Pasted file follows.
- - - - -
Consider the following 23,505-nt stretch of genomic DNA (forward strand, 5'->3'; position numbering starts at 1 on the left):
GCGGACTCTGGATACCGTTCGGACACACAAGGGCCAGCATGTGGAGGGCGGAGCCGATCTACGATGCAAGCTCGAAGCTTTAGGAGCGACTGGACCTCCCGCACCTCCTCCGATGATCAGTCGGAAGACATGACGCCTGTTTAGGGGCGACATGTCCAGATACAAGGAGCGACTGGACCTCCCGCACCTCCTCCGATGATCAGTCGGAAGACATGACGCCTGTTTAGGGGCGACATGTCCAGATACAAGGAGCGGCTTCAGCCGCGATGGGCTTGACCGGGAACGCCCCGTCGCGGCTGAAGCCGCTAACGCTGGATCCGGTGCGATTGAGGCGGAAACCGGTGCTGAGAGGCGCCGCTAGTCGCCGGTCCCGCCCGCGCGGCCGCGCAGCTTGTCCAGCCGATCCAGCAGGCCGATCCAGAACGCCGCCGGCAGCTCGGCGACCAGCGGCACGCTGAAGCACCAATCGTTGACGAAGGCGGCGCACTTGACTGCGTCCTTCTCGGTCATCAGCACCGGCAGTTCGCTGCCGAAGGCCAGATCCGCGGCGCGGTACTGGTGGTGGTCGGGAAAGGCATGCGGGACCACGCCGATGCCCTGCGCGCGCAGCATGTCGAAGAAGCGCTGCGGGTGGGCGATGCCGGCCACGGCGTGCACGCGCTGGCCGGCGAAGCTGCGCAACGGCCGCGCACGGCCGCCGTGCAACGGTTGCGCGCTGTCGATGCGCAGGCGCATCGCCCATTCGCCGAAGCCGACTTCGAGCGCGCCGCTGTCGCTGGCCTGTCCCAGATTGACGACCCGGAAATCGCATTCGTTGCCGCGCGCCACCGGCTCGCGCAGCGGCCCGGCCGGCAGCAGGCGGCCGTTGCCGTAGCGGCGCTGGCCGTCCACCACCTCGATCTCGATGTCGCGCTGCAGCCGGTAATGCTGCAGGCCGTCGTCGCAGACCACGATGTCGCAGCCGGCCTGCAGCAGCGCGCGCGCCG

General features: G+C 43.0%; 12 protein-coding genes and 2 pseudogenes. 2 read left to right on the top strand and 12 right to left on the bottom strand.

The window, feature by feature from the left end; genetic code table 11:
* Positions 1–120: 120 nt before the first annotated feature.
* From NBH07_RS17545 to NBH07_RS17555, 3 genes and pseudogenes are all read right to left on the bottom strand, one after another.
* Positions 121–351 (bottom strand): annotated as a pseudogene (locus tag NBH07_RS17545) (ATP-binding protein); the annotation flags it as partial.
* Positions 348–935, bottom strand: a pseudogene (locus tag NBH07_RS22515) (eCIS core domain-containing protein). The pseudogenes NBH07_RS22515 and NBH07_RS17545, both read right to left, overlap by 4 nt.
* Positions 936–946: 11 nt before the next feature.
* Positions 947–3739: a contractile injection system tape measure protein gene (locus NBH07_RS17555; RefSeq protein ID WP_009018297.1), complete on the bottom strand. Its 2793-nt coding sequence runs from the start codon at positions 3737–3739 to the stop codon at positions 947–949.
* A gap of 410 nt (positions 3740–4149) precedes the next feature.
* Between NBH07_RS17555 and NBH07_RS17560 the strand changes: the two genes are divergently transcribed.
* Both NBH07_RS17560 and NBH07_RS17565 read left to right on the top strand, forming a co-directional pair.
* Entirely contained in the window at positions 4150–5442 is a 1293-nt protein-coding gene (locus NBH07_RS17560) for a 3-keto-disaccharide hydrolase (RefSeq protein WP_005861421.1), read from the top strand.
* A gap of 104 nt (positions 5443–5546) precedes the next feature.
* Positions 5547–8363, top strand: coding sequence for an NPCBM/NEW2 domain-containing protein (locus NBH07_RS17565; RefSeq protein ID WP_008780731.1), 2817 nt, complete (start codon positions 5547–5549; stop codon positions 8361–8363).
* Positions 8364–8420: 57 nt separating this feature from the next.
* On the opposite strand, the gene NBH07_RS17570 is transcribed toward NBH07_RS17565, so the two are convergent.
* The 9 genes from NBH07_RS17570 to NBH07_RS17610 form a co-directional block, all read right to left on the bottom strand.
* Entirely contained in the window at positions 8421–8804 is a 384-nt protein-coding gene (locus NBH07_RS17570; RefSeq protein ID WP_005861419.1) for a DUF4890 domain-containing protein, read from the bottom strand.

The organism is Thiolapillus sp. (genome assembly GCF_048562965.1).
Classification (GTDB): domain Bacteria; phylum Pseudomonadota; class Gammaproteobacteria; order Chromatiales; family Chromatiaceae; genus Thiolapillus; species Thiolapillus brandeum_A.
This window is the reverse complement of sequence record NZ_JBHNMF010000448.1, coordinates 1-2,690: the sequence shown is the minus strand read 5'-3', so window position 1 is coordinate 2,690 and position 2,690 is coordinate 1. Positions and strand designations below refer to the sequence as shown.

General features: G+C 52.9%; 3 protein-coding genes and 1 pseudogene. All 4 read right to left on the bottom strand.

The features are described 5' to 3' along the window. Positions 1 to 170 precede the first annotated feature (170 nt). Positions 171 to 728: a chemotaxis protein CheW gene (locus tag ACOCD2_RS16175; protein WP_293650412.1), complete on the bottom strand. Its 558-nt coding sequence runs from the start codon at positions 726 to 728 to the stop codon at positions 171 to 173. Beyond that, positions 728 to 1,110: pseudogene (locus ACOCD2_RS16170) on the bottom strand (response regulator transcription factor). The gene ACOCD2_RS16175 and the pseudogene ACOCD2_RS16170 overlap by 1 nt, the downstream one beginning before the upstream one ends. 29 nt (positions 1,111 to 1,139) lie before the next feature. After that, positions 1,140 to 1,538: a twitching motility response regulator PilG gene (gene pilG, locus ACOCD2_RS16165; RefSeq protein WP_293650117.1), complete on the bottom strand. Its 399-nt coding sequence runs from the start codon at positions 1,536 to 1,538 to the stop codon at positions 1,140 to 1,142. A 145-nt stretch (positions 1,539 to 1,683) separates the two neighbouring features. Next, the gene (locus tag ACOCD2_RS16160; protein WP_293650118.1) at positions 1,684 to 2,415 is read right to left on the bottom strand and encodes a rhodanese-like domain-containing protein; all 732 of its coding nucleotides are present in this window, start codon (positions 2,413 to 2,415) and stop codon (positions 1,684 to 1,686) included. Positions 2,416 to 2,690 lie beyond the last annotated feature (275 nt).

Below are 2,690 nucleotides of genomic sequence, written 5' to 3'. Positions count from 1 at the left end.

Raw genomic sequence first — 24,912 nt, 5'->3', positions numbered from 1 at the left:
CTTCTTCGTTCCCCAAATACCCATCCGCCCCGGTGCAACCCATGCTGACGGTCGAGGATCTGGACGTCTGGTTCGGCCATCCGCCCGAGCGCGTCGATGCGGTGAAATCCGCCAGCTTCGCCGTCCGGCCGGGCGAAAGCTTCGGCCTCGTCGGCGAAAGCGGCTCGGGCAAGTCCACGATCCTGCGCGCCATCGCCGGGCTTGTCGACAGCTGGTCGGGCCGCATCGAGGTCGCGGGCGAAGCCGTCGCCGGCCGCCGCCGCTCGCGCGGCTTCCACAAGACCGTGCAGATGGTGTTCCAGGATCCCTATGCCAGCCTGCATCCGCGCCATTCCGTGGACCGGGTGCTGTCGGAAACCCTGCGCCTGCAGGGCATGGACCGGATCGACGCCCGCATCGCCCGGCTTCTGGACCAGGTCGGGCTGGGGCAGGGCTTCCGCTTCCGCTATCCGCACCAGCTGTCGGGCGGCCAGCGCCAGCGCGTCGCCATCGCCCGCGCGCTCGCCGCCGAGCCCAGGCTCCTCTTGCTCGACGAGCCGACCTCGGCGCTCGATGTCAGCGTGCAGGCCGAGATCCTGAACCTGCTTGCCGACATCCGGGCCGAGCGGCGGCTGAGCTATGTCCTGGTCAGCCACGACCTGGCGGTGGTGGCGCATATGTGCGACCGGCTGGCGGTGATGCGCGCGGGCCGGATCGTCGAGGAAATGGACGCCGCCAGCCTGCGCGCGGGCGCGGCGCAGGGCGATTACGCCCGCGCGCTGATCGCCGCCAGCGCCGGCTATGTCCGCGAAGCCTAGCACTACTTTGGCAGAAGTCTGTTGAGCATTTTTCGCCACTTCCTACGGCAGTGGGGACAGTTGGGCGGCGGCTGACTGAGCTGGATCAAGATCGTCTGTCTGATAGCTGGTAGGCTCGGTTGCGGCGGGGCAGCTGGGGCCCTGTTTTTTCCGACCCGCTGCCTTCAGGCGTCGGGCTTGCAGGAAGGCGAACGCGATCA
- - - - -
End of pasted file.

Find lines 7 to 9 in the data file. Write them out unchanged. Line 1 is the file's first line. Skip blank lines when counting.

* Positions 121–351 (bottom strand): annotated as a pseudogene (locus tag NBH07_RS17545) (ATP-binding protein); the annotation flags it as partial.
* Positions 348–935, bottom strand: a pseudogene (locus tag NBH07_RS22515) (eCIS core domain-containing protein). The pseudogenes NBH07_RS22515 and NBH07_RS17545, both read right to left, overlap by 4 nt.
* Positions 936–946: 11 nt before the next feature.